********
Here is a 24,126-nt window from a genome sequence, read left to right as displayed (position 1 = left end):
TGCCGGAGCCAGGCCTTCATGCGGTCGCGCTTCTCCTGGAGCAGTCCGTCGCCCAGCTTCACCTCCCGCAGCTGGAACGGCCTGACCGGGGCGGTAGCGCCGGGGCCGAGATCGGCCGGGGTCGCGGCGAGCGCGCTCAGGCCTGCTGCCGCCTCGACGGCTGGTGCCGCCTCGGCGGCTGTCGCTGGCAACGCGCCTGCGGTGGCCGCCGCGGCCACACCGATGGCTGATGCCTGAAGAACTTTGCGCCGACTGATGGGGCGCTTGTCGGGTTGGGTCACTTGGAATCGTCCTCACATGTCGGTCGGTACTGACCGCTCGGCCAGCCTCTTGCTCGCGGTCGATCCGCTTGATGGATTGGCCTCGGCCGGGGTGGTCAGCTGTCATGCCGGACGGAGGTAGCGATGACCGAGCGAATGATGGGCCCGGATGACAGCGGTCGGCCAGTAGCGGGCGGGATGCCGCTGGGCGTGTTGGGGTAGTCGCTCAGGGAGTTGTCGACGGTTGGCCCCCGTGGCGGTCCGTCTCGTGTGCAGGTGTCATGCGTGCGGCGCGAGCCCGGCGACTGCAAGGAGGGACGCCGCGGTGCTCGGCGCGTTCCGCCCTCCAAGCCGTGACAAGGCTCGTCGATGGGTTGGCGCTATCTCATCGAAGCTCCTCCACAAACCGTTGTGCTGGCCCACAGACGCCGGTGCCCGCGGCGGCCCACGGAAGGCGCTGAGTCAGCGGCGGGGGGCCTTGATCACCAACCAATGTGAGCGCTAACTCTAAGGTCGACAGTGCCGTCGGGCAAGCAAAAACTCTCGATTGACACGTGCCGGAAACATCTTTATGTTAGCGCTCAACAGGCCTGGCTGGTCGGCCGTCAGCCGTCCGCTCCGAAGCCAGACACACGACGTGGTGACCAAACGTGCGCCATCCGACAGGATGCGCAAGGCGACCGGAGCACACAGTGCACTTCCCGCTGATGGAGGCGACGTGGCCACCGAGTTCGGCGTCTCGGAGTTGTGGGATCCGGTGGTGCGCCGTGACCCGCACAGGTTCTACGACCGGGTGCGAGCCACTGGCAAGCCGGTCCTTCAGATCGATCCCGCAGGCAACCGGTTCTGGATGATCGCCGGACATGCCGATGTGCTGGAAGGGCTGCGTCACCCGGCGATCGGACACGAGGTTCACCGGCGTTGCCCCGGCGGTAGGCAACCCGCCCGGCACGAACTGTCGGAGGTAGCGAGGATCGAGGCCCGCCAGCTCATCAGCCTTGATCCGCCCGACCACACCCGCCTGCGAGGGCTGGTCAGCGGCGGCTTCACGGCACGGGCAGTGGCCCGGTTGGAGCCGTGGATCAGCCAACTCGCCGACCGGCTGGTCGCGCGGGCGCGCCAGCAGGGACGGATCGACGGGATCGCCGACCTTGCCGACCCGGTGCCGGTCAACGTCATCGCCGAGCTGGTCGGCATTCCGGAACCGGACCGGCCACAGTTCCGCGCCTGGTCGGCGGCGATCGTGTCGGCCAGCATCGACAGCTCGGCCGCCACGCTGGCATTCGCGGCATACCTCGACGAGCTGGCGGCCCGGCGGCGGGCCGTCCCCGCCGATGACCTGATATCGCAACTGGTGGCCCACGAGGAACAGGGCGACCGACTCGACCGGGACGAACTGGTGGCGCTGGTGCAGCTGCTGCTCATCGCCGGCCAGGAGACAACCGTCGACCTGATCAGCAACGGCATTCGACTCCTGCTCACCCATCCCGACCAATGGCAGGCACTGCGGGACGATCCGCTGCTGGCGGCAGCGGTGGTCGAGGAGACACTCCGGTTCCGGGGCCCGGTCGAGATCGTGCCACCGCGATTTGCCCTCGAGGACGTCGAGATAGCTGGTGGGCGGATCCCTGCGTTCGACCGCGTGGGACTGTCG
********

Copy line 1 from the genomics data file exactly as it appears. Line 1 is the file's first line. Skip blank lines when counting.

Here is a 24,126-nt window from a genome sequence, read left to right as displayed (position 1 = left end):